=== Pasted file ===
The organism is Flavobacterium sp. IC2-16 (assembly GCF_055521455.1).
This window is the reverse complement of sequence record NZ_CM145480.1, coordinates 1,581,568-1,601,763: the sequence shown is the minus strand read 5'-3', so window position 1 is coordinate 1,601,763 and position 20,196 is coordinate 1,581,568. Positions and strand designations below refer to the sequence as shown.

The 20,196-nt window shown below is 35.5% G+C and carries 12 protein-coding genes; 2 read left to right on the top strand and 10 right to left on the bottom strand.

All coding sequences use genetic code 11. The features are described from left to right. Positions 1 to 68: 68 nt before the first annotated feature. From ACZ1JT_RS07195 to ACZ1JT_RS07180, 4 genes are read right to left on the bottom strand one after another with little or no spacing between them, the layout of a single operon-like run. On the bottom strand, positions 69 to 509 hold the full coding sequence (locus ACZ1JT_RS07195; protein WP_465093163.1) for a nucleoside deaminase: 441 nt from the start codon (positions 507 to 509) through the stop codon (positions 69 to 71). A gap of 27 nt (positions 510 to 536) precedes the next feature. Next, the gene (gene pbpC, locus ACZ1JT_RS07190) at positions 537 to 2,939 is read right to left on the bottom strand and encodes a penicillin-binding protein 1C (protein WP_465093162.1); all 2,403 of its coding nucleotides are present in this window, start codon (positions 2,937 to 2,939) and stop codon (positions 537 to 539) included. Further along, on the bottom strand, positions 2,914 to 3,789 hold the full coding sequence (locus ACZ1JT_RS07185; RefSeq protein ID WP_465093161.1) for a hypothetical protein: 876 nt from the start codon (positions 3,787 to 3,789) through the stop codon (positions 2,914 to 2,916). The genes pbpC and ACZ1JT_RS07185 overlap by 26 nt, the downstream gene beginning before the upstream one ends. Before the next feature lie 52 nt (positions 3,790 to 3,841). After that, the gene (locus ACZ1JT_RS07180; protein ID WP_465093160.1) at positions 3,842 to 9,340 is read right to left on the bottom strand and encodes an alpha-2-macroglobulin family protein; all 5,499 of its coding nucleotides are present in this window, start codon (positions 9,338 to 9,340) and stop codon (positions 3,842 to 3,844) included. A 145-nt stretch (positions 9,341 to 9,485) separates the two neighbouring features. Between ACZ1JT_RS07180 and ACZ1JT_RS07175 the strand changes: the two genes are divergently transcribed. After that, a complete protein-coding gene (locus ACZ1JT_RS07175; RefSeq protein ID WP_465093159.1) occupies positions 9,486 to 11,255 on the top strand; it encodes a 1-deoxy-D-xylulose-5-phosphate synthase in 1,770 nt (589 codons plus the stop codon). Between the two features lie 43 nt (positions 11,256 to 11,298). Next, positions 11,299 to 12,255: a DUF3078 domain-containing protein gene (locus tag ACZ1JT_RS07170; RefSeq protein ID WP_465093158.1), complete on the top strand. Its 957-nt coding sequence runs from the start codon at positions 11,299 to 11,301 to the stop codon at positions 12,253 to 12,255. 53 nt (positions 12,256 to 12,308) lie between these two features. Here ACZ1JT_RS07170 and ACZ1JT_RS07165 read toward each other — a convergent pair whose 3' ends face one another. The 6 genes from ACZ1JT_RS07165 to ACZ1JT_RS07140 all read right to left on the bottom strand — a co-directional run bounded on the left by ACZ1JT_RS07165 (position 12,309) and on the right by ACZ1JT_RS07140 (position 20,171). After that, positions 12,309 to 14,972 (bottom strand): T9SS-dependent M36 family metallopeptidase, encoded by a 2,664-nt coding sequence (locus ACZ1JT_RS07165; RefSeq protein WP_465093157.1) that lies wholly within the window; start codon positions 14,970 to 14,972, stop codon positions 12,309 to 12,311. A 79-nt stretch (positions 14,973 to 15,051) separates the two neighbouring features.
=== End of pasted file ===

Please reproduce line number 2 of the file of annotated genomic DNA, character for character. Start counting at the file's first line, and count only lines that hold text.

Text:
This window is the reverse complement of sequence record NZ_CM145480.1, coordinates 1,581,568-1,601,763: the sequence shown is the minus strand read 5'-3', so window position 1 is coordinate 1,601,763 and position 20,196 is coordinate 1,581,568. Positions and strand designations below refer to the sequence as shown.